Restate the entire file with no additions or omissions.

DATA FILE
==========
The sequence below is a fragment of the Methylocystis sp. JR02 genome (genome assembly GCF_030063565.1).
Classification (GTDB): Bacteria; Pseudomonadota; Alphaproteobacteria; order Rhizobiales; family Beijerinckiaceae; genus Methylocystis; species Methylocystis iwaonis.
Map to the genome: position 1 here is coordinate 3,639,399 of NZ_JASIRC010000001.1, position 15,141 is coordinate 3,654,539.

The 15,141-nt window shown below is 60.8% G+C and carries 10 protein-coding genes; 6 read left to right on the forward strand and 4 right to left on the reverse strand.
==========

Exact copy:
The sequence below is a fragment of the Methylocystis sp. JR02 genome (genome assembly GCF_030063565.1).
Classification (GTDB): Bacteria; Pseudomonadota; Alphaproteobacteria; order Rhizobiales; family Beijerinckiaceae; genus Methylocystis; species Methylocystis iwaonis.
Map to the genome: position 1 here is coordinate 3,639,399 of NZ_JASIRC010000001.1, position 15,141 is coordinate 3,654,539.

The 15,141-nt window shown below is 60.8% G+C and carries 10 protein-coding genes; 6 read left to right on the forward strand and 4 right to left on the reverse strand.